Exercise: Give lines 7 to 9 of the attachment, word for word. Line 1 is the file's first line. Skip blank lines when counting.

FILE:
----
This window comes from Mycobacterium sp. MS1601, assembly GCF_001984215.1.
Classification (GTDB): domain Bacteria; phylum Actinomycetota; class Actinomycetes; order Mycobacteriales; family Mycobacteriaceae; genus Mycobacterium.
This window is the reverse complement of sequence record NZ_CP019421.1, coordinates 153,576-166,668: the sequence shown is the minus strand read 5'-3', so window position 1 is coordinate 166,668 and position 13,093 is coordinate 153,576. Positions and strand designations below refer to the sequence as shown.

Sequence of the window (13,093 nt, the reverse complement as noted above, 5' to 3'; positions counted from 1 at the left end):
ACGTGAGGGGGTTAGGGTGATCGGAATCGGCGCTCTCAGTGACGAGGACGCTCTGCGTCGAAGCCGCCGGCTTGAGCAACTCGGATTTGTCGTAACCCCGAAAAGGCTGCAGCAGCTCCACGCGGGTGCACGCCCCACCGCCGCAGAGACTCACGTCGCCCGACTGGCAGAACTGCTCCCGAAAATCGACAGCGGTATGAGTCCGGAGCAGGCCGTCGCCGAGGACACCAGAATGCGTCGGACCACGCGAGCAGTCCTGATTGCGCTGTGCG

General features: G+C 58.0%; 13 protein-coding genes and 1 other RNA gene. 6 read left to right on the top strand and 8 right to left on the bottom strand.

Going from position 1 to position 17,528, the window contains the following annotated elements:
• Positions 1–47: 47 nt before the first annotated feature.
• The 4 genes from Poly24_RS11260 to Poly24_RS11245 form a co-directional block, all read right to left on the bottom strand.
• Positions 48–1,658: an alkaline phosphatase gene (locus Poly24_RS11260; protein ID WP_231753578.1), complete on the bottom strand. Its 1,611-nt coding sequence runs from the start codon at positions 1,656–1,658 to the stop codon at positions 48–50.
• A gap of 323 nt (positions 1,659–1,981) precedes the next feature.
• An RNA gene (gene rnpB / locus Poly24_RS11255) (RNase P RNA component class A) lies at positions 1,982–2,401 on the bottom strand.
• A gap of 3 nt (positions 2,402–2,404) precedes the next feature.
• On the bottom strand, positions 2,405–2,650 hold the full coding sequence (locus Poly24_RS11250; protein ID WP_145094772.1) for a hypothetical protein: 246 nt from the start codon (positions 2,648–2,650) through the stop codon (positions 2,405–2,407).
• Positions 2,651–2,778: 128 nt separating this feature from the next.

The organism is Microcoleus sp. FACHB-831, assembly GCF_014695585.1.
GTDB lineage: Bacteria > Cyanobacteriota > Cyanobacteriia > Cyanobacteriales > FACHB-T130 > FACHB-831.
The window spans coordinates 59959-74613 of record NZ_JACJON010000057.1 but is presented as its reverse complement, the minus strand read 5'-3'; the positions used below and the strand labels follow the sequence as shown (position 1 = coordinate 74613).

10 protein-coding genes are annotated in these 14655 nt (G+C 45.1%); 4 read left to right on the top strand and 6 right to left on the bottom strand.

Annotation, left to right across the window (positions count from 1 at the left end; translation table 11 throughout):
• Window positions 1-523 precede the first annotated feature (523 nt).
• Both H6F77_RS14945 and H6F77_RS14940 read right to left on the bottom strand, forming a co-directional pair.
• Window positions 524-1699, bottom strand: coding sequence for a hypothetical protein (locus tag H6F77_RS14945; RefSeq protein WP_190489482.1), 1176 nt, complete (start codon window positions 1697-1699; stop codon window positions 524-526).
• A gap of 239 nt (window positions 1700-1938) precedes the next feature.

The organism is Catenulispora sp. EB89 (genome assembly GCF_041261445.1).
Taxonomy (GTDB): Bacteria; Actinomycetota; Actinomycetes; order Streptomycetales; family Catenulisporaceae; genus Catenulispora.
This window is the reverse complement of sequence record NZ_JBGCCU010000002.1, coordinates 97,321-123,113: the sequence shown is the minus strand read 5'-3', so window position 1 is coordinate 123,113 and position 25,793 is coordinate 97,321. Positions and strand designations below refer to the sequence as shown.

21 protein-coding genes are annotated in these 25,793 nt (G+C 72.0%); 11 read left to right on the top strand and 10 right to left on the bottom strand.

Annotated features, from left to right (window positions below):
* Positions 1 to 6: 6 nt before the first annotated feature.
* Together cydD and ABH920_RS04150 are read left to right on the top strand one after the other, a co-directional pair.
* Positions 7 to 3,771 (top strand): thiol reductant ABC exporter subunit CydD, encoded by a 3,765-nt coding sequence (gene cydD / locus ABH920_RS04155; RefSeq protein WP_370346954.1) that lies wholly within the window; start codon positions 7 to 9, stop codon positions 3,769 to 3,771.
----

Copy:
Going from position 1 to position 17,528, the window contains the following annotated elements:
• Positions 1–47: 47 nt before the first annotated feature.
• The 4 genes from Poly24_RS11260 to Poly24_RS11245 form a co-directional block, all read right to left on the bottom strand.